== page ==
Kremer? Interesting. If you put Krämer/Kremer into early enough Polish, you get Krzemerz, Krzamarz and suchlike. Put such a spelling in front of someone who doesn’t know what the Polish rz is, and you get total confusion with a lot of z. 🙂

    It might even be possible to make it even worse by adding the diminutive suffix -ec and spell it according to German conventions as -etz: another z!

    and du must be the word for ‘black’

    It is: the flag is gwen ha du, “white and black”. (That seems to be used as a name like “stars & stripes”.)

  22. Whatever the case may be in Europe, “gypsy” is not at present a taboo word in the usage of American tabloids or reality tv shows.

    “My Big Fat Gypsy Wedding” is a UK tabloid TV show, mainly featuring Irish Travellers rather than Romany. Its use of the word word “Gypsy” is not the main focus of the criticism it has received.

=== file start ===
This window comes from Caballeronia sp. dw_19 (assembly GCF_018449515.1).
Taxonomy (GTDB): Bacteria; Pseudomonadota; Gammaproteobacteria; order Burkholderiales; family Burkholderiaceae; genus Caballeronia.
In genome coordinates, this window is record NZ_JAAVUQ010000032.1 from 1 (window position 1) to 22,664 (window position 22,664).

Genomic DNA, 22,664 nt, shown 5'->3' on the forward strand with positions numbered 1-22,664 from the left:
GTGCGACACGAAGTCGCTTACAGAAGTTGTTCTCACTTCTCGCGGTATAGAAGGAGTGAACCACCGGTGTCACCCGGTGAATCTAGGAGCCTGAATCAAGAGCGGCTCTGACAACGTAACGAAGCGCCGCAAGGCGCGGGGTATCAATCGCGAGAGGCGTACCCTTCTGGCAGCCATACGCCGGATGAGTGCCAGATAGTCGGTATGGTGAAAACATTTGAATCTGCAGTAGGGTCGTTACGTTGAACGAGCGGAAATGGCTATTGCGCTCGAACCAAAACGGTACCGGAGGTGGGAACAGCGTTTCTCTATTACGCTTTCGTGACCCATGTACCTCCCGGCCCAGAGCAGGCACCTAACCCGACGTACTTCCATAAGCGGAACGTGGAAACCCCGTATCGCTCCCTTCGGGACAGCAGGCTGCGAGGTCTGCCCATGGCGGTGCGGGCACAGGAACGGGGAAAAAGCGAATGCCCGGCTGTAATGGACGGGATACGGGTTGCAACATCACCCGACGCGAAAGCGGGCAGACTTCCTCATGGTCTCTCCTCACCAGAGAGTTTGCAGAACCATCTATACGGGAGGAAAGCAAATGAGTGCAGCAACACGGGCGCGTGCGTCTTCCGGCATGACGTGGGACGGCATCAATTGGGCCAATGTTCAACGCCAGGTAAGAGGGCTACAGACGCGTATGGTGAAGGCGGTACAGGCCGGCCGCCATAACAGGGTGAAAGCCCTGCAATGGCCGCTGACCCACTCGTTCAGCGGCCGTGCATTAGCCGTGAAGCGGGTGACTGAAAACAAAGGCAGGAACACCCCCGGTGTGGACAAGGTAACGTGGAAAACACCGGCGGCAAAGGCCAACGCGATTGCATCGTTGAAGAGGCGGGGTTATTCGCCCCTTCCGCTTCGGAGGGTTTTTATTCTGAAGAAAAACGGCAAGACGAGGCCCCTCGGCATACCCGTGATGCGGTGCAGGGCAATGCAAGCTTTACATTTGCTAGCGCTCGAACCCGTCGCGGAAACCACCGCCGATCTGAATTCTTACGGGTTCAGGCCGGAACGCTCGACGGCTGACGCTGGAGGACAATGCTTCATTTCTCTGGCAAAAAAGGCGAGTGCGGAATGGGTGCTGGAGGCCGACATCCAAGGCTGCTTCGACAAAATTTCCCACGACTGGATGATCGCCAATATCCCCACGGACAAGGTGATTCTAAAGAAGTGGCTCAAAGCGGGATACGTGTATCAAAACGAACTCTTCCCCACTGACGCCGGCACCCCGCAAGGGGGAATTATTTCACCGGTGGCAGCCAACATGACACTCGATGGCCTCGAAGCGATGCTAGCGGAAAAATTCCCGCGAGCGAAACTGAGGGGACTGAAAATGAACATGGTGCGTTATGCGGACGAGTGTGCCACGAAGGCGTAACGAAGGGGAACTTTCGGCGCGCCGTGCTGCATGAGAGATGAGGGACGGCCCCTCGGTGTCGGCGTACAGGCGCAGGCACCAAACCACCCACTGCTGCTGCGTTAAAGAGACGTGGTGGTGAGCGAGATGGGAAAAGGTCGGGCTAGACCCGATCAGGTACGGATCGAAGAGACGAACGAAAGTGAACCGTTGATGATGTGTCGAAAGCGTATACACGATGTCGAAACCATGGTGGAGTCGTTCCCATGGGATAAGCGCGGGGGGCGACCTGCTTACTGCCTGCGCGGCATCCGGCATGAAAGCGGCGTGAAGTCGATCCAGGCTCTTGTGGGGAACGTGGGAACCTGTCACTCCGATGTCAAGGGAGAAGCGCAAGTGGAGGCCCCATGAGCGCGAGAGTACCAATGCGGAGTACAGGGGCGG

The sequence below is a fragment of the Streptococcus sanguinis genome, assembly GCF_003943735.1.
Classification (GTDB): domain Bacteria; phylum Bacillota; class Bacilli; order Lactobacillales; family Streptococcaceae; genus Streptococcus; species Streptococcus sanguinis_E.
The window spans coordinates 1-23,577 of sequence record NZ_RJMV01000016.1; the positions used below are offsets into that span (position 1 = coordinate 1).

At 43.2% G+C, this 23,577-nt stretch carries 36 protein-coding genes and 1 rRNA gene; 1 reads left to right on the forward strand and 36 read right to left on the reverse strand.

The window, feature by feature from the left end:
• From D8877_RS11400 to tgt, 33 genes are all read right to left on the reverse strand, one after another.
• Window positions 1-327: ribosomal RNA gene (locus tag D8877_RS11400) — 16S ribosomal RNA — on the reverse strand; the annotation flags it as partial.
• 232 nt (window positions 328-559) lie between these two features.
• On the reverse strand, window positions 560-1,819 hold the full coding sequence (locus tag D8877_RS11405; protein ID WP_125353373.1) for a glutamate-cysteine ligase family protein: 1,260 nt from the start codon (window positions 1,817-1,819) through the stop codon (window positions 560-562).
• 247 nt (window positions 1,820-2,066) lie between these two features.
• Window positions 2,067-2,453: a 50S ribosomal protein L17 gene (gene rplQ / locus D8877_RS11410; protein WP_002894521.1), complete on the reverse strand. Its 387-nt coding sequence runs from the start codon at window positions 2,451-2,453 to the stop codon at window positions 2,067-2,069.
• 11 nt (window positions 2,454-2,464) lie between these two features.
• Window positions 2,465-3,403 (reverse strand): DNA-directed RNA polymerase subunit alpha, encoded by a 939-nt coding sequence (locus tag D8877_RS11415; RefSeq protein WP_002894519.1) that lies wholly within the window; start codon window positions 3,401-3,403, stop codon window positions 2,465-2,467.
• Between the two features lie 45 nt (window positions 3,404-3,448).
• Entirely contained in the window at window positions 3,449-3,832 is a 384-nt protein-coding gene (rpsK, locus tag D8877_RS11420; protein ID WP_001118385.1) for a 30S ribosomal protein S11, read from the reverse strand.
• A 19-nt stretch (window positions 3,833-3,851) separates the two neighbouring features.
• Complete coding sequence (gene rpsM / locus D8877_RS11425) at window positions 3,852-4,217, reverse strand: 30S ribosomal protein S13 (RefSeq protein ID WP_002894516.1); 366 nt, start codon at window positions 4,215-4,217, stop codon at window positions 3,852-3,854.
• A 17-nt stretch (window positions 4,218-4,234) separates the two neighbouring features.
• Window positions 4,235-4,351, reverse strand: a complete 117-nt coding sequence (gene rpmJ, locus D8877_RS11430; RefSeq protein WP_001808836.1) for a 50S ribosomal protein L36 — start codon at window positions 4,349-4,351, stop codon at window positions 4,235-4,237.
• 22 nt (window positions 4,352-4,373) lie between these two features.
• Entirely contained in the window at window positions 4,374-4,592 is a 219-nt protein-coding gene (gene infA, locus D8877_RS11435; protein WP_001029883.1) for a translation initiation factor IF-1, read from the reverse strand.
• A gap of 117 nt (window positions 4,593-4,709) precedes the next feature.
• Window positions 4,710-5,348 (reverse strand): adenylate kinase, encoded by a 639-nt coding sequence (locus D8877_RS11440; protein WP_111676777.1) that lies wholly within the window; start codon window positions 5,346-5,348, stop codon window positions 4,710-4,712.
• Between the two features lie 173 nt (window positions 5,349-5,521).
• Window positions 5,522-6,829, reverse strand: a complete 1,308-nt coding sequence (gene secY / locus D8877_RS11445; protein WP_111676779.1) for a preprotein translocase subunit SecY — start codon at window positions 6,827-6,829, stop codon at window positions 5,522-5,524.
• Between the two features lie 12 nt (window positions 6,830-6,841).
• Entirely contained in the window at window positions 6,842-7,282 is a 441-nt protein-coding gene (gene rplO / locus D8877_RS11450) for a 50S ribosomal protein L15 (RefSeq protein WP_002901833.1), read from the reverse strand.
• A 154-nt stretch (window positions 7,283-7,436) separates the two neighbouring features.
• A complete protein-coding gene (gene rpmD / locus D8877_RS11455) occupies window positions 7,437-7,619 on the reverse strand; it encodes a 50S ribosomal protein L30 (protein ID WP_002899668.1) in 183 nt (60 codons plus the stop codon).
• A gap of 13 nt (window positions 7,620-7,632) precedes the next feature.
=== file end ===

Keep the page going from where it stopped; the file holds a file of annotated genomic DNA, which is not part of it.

23. Sashura: while Caerdydd looks like ‘Fort of the Day’ to modern eyes, the earlier form is Caerdyf (whence the English form Cardiff), meaning ‘Fort [of the river] Taf’.
    Pity, though; would be quite pleasant to have a ‘Caerdydd’ facing a ‘Caernos’. Perhaps in a Celtic-inspired fantasy… (Tolkien’s Minas Anor and Minas Ithil, the Towers of the Sun and Moon, would provide something of a parallel).

  24. marie-lucie says

    Sashura: Ker in Breton place names means house, with du pronounced dee.